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How to get into the world of classic cars

Imagining yourself as a car collector doesn’t have to be some fantastical pipe dream that feels unattainable. While there are certainly a lot of barriers before you can truly say you’re a classic car kind of person, sometimes, it starts with a simple acknowledgment that you want to be into this wild subculture of automobiles, and that you don’t have a single clue of how to get more involved.

Everyone starts out a hobby or interest as a beginner. That’s just how it is, so there’s no shame in saying you want to get into the world of classic cars, but you have no idea where to start. One of the best parts about classic cars, aside from the cars themselves, is that the community is really interested in new faces to help carry on yesteryear’s legacies.

If you’re really interested in getting into classic cars, here are some useful tips and advice on how to start becoming more invested in this particular lifestyle.

1. Start reading about the cars themselves.

Not every old car is a classic car. Sometimes, a classic car you think has value is simply just an old beater that was lying around in some junkyard. Too many people have watched too many shows about finding extravagant gems in junk piles, but in reality, finding a classic car worth restoring or buying is pretty hard to come by, unless it’s in the new condition, of course. If you check out the classic car experts at Revology Cars, you can see how much there is to learn about parts, what a classic or muscle car is, and see that you need to do your research first. Just like a test, you don’t want to jump in unprepared, so figure out if all of this is actually something you want to learn about and start reading.

2. Attend car shows or meets.

Another great way to get first-hand experience around classic cars and those that love them is by attending car shows and meets. It might be a little hard depending on where you live, as some places outside of the U.S. or Canada aren’t as invested in the idea of muscle cars as North American automobile enthusiasts, but if you look hard enough, you can always find a car meet somewhere. Even if you have to go to a general car show, try to gravitate toward those hanging around the Pontiacs, the Chevrolets, and the Fords. This is a good time to see classic cars up close and in-person to appreciate their power, their noise, and all the things that make them so sought after. It’s a lot easier to get wrapped up in them when you see them in real life, and not just on a screen.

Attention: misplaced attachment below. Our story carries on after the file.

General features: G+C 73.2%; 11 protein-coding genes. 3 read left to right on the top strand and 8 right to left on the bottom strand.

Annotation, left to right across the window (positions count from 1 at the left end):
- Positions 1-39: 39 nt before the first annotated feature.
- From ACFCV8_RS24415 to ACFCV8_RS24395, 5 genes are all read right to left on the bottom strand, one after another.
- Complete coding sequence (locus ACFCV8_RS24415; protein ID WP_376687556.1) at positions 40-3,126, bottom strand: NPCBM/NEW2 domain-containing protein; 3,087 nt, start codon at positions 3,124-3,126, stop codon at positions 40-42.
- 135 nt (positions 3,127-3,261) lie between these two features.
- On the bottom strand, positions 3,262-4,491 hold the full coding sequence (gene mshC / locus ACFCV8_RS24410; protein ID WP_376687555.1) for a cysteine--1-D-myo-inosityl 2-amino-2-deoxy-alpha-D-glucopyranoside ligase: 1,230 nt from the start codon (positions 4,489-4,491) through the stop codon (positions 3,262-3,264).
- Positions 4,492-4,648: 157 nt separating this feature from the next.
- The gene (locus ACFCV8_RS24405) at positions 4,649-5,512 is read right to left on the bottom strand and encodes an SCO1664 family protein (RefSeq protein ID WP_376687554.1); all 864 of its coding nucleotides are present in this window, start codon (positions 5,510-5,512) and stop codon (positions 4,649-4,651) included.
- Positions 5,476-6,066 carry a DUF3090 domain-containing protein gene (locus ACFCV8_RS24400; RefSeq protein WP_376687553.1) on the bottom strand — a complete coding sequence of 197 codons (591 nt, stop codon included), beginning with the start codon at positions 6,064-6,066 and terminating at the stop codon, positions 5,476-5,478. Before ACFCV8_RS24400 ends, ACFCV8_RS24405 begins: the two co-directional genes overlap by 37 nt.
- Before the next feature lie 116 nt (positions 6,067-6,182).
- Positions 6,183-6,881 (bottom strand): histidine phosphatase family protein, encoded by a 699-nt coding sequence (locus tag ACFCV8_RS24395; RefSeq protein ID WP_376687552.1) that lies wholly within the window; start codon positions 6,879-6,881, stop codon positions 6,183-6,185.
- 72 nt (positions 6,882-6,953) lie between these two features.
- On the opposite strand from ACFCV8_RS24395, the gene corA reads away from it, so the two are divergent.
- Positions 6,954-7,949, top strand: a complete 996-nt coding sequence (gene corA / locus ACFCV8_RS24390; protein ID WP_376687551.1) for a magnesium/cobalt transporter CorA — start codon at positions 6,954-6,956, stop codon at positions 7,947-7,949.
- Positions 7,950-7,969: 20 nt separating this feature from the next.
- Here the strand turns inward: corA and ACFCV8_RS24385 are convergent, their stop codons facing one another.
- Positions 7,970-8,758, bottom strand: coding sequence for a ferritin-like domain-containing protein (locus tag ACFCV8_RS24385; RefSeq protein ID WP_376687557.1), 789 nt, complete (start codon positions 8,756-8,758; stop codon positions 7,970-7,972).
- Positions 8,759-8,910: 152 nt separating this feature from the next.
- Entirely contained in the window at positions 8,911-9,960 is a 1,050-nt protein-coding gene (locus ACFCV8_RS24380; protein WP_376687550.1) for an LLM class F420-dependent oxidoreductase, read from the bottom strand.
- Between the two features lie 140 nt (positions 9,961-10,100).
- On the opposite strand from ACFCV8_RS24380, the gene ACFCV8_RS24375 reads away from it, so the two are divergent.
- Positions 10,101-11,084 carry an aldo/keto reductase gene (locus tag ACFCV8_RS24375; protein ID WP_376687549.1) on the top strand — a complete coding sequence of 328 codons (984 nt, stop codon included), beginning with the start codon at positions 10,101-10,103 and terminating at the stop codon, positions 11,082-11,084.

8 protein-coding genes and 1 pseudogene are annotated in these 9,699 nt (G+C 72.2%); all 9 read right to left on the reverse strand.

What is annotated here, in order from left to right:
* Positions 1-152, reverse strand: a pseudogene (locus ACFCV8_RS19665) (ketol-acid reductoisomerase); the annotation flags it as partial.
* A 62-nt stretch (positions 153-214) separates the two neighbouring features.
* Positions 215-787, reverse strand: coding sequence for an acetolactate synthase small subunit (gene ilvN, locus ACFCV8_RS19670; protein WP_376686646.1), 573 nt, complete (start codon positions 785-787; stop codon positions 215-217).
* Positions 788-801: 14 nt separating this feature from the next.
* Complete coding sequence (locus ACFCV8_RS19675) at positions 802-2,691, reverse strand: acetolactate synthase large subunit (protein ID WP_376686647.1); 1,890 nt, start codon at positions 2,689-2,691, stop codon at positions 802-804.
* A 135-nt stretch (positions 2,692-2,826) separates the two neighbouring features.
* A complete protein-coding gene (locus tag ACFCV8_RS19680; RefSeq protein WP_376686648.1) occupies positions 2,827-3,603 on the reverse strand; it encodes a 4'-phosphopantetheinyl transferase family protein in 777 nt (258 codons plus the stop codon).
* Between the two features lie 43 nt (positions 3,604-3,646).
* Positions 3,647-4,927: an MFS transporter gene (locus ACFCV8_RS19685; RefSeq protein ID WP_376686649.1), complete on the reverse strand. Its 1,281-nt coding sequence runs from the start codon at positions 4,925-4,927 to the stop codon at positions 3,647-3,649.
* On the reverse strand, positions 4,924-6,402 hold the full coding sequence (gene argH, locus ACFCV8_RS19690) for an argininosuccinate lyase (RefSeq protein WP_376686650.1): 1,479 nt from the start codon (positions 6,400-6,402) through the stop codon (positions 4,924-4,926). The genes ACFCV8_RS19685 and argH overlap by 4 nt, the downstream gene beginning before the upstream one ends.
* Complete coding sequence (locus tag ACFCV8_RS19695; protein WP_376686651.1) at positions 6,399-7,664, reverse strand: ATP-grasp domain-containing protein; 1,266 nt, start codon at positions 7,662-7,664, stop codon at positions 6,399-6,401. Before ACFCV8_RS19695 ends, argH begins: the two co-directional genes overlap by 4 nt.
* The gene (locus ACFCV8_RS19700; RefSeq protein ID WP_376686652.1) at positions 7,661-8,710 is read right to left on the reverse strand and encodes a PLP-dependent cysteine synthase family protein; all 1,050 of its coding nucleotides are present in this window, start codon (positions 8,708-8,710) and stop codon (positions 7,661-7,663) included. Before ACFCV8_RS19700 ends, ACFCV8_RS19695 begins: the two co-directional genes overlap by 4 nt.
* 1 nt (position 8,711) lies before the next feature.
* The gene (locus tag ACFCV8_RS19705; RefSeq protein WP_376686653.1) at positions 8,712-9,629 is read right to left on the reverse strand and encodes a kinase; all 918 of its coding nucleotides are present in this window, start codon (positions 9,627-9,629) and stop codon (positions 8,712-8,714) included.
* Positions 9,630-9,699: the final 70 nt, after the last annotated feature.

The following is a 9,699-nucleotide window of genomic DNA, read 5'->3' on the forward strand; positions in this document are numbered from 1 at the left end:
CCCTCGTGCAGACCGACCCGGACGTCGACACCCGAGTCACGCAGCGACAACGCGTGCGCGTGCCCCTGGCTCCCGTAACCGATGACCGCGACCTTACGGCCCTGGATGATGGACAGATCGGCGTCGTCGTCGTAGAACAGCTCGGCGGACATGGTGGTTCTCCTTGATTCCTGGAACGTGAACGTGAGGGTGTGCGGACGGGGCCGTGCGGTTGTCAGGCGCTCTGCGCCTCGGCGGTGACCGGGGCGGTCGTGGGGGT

Finger Lakes Partners (Billboard)

3. Join forums, chatrooms, and social media groups.

Speaking of getting involved and finding car shows, one of the best things about the Internet is that there’s a massive proliferation of people who are very much enthusiasts of this car subculture, and are very much willing to share photos, videos, stories, and tips. There are an astounding amount of forums, online chatrooms, and groups on social media you can find yourself in that will allow you to get to meet people (albeit online) who can share their information and experience with you when you want to learn about anything, from spark plug installation to auctioning a car. Look for groups, and in particular ones in your area, and you can find a dedicated community quite easily.

4. Purchasing your first classic car

The meat and potatoes of classic cars are learning as much as you can about them before you spend a single dime on any car parts or cars. Buying your first classic car will be a pivotal step, and you want to make sure it goes off without a hitch. A good piece of advice is to always search for reputable sellers, always check out the vehicle in person, bring someone along who knows their stuff about classic cars, and always trust your gut. As mentioned, you could be looking at an old car with little to no value in way of repair, so you’d end up spending thousands on a junker. Follow the guides to buying a classic car, and you should be alright. It never hurts to turn down the chance to buy a car if it doesn’t feel right yet.

Finger Lakes Partners (Billboard)

5. How to learn car repair

Another major aspect of the classic car lifestyle is knowing how to do mechanical work and repairs yourself. You might already have some idea of how it works already with repairs on your own car, which is a good start. Obviously, a modern automatic car is different in design from a classic manual car, but having some knowledge is always an advantage. You can take online classes or learn from someone you know on how to repair vehicles, but it’s best to understand that you’re going to need some basic chops in this department because not all classic cars will come to you in perfect, road-ready condition. Many of them are years-long, even life-long projects, so you want to be able to hold your own if you want to do repairs yourself.

6. What you shouldn’t do

A few of the don’ts of classic car hobbyism have already been mentioned. Don’t buy the first car you see, and don’t let someone trick or intimidate you into buying something you don’t want. Don’t blow all of your budget on the car itself (you’ll need parts, tools, insurance, etc.), know the difference between an old car and a classic car, and always have someone to help you with some of these decisions. When you know what to avoid, you have a much better chance of enjoying your foray into this world of cars.

Being a classic car person doesn’t mean you have to be wealthy and own an eight-car garage. Many classic car enthusiasts own one classic car, and some own none. The point is that you want to enjoy it for what it is, not do it for the status. Using these tips, you can see how easy it can be to get involved in owning your very own classic car someday.

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